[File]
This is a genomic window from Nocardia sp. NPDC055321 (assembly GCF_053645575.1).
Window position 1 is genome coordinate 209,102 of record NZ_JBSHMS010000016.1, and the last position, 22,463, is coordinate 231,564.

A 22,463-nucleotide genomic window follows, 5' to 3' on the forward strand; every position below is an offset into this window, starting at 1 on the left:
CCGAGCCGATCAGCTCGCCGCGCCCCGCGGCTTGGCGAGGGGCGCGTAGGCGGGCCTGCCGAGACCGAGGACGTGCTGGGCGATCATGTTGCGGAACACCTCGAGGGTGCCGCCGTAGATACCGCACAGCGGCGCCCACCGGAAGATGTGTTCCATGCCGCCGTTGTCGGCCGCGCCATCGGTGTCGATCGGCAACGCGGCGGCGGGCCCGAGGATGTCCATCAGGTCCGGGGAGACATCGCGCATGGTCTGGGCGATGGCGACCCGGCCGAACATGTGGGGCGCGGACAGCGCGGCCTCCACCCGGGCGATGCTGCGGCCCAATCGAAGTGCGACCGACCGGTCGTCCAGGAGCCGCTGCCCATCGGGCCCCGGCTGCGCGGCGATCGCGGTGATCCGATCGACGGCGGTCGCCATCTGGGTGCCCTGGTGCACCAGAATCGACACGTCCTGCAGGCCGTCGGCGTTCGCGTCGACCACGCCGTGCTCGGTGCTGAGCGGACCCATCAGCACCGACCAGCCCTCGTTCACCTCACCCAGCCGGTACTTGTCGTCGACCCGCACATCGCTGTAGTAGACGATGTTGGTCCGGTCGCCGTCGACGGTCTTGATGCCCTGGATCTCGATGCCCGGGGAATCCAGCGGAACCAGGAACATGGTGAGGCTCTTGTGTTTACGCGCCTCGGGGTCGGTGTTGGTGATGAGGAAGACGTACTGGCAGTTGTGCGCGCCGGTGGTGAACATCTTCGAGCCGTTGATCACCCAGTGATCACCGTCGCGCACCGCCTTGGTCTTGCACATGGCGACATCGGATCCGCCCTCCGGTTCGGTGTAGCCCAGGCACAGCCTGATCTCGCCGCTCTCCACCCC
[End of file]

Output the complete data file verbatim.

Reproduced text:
This is a genomic window from Nocardia sp. NPDC055321 (assembly GCF_053645575.1).
Window position 1 is genome coordinate 209,102 of record NZ_JBSHMS010000016.1, and the last position, 22,463, is coordinate 231,564.

A 22,463-nucleotide genomic window follows, 5' to 3' on the forward strand; every position below is an offset into this window, starting at 1 on the left:
CCGAGCCGATCAGCTCGCCGCGCCCCGCGGCTTGGCGAGGGGCGCGTAGGCGGGCCTGCCGAGACCGAGGACGTGCTGGGCGATCATGTTGCGGAACACCTCGAGGGTGCCGCCGTAGATACCGCACAGCGGCGCCCACCGGAAGATGTGTTCCATGCCGCCGTTGTCGGCCGCGCCATCGGTGTCGATCGGCAACGCGGCGGCGGGCCCGAGGATGTCCATCAGGTCCGGGGAGACATCGCGCATGGTCTGGGCGATGGCGACCCGGCCGAACATGTGGGGCGCGGACAGCGCGGCCTCCACCCGGGCGATGCTGCGGCCCAATCGAAGTGCGACCGACCGGTCGTCCAGGAGCCGCTGCCCATCGGGCCCCGGCTGCGCGGCGATCGCGGTGATCCGATCGACGGCGGTCGCCATCTGGGTGCCCTGGTGCACCAGAATCGACACGTCCTGCAGGCCGTCGGCGTTCGCGTCGACCACGCCGTGCTCGGTGCTGAGCGGACCCATCAGCACCGACCAGCCCTCGTTCACCTCACCCAGCCGGTACTTGTCGTCGACCCGCACATCGCTGTAGTAGACGATGTTGGTCCGGTCGCCGTCGACGGTCTTGATGCCCTGGATCTCGATGCCCGGGGAATCCAGCGGAACCAGGAACATGGTGAGGCTCTTGTGTTTACGCGCCTCGGGGTCGGTGTTGGTGATGAGGAAGACGTACTGGCAGTTGTGCGCGCCGGTGGTGAACATCTTCGAGCCGTTGATCACCCAGTGATCACCGTCGCGCACCGCCTTGGTCTTGCACATGGCGACATCGGATCCGCCCTCCGGTTCGGTGTAGCCCAGGCACAGCCTGATCTCGCCGCTCTCCACCCC